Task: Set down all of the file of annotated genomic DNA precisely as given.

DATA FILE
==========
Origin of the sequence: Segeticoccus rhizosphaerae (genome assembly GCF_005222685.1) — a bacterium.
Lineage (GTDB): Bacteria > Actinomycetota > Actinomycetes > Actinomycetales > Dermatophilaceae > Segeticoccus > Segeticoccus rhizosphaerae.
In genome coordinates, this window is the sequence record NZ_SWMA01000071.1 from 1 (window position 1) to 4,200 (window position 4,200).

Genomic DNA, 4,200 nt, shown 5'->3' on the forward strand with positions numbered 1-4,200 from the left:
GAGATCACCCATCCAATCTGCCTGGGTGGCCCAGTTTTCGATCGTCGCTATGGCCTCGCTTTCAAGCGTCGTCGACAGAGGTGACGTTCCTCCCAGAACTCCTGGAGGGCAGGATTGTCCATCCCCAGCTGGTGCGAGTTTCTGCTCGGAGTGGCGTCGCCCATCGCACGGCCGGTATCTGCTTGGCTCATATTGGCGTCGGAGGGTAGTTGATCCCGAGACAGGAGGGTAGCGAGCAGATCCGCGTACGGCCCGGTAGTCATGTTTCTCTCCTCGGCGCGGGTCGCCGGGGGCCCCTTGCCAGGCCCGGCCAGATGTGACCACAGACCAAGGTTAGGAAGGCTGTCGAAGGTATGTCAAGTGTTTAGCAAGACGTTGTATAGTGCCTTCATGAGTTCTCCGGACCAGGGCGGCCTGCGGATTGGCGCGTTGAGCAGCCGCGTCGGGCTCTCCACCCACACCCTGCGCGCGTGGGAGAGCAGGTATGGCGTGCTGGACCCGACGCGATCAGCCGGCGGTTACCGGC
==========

Origin of the sequence: Segeticoccus rhizosphaerae (genome assembly GCF_005222685.1) — a bacterium.
Lineage (GTDB): Bacteria > Actinomycetota > Actinomycetes > Actinomycetales > Dermatophilaceae > Segeticoccus > Segeticoccus rhizosphaerae.
In genome coordinates, this window is the sequence record NZ_SWMA01000071.1 from 1 (window position 1) to 4,200 (window position 4,200).

Genomic DNA, 4,200 nt, shown 5'->3' on the forward strand with positions numbered 1-4,200 from the left:
GAGATCACCCATCCAATCTGCCTGGGTGGCCCAGTTTTCGATCGTCGCTATGGCCTCGCTTTCAAGCGTCGTCGACAGAGGTGACGTTCCTCCCAGAACTCCTGGAGGGCAGGATTGTCCATCCCCAGCTGGTGCGAGTTTCTGCTCGGAGTGGCGTCGCCCATCGCACGGCCGGTATCTGCTTGGCTCATATTGGCGTCGGAGGGTAGTTGATCCCGAGACAGGAGGGTAGCGAGCAGATCCGCGTACGGCCCGGTAGTCATGTTTCTCTCCTCGGCGCGGGTCGCCGGGGGCCCCTTGCCAGGCCCGGCCAGATGTGACCACAGACCAAGGTTAGGAAGGCTGTCGAAGGTATGTCAAGTGTTTAGCAAGACGTTGTATAGTGCCTTCATGAGTTCTCCGGACCAGGGCGGCCTGCGGATTGGCGCGTTGAGCAGCCGCGTCGGGCTCTCCACCCACACCCTGCGCGCGTGGGAGAGCAGGTATGGCGTGCTGGACCCGACGCGATCAGCCGGCGGTTACCGGC